Validity of the MACTAR questionnaire as a functional index in a rheumatoid arthritis clinical trial. The McMaster Toronto Arthritis

J Rheumatol. 2000 Dec;27(12):2801-9.


Objectives: The McMaster Toronto Arthritis patient preference questionnaire (MACTAR) is a functional index that measures change in impaired activities selected by each patient in a baseline interview, and change in rheumatoid arthritis (RA) disease activity. In addition, it contains questions on the state of physical, social and emotional function and overall health, and their relation to RA. We evaluated MACTAR's feasibility and validity (content validity, construct validity, and responsiveness).

Methods: A randomized trial of combined treatment in 155 patients with early RA; patients' mean age at baseline was 50 years and median disease duration since diagnosis was 4 months.

Results: Feasibility: MACTAR requires trained interviewers. In the trial, interviews took about 15 min. In longer term followup, activities selected at baseline may become less relevant as the pattern of disability changes. Followup from 153 patients (99%) was available. At least 5 impaired activities were identified and ranked by 147 patients (95%); interviewers could follow 99% of these. The scoring system proved complex and required amendments. Content validity: Although its main focus is physical function, the MACTAR also contains generic questions; 75% of the patients named at least one impaired activity from the category "mobility." Only 48% were covered by Health Assessment Questionnaire (HAQ) items. Construct validity: MACTAR scores correlate highly with other functional indices and with measures of disease activity. Responsiveness: At 16 weeks the standardized response mean for the total MACTAR score in the combined-treatment group was excellent, at 2.2. Items that directly address change were even more responsive.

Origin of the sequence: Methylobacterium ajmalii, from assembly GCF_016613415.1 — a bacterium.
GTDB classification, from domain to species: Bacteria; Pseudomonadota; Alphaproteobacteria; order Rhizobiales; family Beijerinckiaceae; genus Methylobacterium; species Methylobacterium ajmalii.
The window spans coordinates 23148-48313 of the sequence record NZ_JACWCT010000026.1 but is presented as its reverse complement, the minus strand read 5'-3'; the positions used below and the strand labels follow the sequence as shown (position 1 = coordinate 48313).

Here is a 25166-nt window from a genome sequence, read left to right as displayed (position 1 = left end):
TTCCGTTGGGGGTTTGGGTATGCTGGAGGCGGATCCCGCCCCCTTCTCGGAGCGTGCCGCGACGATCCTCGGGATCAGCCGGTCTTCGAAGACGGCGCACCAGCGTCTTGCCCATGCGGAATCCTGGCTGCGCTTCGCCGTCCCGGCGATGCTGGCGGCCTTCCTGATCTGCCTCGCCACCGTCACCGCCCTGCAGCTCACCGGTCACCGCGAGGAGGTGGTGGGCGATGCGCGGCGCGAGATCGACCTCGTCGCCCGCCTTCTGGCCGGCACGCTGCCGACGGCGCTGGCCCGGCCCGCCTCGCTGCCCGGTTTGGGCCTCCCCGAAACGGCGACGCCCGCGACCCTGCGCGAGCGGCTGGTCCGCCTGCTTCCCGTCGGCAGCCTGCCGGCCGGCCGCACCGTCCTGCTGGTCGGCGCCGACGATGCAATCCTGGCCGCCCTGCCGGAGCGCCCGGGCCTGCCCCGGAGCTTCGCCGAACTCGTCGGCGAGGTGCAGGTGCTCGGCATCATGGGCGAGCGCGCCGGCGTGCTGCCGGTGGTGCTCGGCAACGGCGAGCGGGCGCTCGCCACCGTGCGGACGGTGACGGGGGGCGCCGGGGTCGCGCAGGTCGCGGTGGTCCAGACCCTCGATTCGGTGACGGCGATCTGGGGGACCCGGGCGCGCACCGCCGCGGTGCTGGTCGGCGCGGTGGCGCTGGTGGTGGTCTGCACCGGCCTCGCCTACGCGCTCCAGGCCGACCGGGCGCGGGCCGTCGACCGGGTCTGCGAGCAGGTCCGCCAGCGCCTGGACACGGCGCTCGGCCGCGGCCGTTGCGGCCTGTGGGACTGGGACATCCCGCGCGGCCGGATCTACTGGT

Conclusion: The MACTAR interview is a valid and highly responsive instrument to assess change in functional ability of patients with early RA with active disease. It provides insight into problems--mainly of physical function--that really matter to patients. For standard clinical trials and clinical care, feasibility of the MACTAR is limited and the simpler HAQ remains the instrument of choice.

Publication types

  • Clinical Trial
  • Randomized Controlled Trial
  • Research Support, Non-U.S. Gov't

MeSH terms

  • Arthritis, Rheumatoid / drug therapy
  • Arthritis, Rheumatoid / physiopathology*
  • Drug Therapy, Combination
  • Feasibility Studies
  • Follow-Up Studies
  • Humans
  • Outcome and Process Assessment, Health Care*
  • Randomized Controlled Trials as Topic
  • Reproducibility of Results
  • Surveys and Questionnaires*